Crunchyroll is in the news today and I’ll get to all of that. But first, a moment of silence. When I saw Crunchyroll in a headline flying through my RSS feed, I thought for sure it was the streaming service announcing that it had fixed its Smart TV app. Instead, it launched a new FAST channel and settled a class-action lawsuit.
Crunchyroll, owned by Sony, which bought it from AT&T and WarnerMedia, is one of the main ways to get anime legally and cheaply in the United States. It frequently airs shows at the exact same time they air in Japan, offers dubbed and subtitled versions of those shows, and has a massive library featuring what seems to be every major anime from the last 20 years.
But Crunchyroll is a service best used on your phone or web browser and only viewed on a TV via AirPlay or Chromecast. The app you’ll find on Apple TV, Roku, PS4, and PS5 is a painful alternative prone to glitches and bugs that make it nearly unusable. (The app is available on almost every other smart TV and set-top box available, and while I haven’t tried those versions, I haven’t heard anyone say anything glowing about them either.) I log out of the Apple TV app daily. When I do manage to log in, it rarely allows me to pick up a program where I left off. Instead, I usually have to search for the show and then scroll down to find the most recent episode.
Crunchyroll is a service best used on your phone
The exception is Birdie Wing: Girls Golf Story. I watched a single episode of the show and for some reason the app refuses to let me forget what I did. I swear I’ll watch it again someday, but the fact that the app can remember that I watched it but can’t show me the next episode of Spy Family X without me looking for it on my own it has discouraged me.
Things have gotten so bad that I’ve effectively stopped using the app on any of the devices connected to my TV. Instead, I open the app on my phone and play it via AirPlay on my TV. This usually works great, except when I compulsively open TikTok on my phone and the AirPlay connection drops.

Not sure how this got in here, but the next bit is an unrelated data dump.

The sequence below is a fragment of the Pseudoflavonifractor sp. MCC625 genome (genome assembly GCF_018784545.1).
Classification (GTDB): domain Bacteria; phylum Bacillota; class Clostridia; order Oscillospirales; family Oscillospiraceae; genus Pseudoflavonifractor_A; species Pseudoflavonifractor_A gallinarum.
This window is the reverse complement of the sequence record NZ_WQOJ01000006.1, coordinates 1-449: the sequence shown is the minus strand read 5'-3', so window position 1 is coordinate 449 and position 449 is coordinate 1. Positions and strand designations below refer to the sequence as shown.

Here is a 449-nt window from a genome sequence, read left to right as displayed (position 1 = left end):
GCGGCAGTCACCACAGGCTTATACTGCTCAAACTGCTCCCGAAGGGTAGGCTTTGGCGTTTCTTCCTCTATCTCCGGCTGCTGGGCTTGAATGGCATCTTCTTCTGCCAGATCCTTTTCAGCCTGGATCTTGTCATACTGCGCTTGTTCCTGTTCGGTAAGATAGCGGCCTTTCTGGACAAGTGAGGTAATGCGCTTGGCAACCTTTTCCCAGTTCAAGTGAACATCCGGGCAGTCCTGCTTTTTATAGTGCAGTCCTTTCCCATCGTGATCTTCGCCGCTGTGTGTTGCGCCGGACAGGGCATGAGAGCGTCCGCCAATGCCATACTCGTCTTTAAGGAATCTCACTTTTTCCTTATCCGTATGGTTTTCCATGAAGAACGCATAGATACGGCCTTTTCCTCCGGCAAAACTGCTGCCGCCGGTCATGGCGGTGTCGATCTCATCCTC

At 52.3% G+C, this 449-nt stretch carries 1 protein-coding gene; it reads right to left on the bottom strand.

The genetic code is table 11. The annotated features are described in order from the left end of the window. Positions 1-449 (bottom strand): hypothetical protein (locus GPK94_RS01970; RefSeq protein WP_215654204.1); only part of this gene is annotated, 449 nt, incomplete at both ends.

This experience, which is unbearable at 10am on a Saturday when you just want to watch a little show while eating a late breakfast, is why I was so excited to see Crunchyroll pop up in my RSS feed today. But unfortunately, there is no information about a new, improved and functional app for Crunchyroll.
Instead, the company (which, again, is owned by Sony) announced that it will join GSN. to launch anime streaming channels for FAST TV services. Those services include Amazon Freevee, Roku Channel, LG Channels, and Vizio’s WatchFree Plus. Programs streaming at launch include PSYCHO-PASS and CLAMP Code Geass. The shows will initially air dubbed because the channel’s goal is to attract new viewers to the world of anime, according to Crunchyroll president Rahul Purini in a quote. Deadline.
The other big news from Crunchyroll this week is that parent company Sony has settled a class-action lawsuit. The complaint, how do you see it Engadget, claims that Sony may have shared Crunchyroll users’ individual viewing information with third-party sites without permission. If you were a subscriber between September 8, 2020 and September 20, 2023, you may be eligible to receive up to $30. You will need to submit your claim online here before December 12 to receive payment.
If you have access to my viewing history, no, I will not explain the presence of RWBY in that.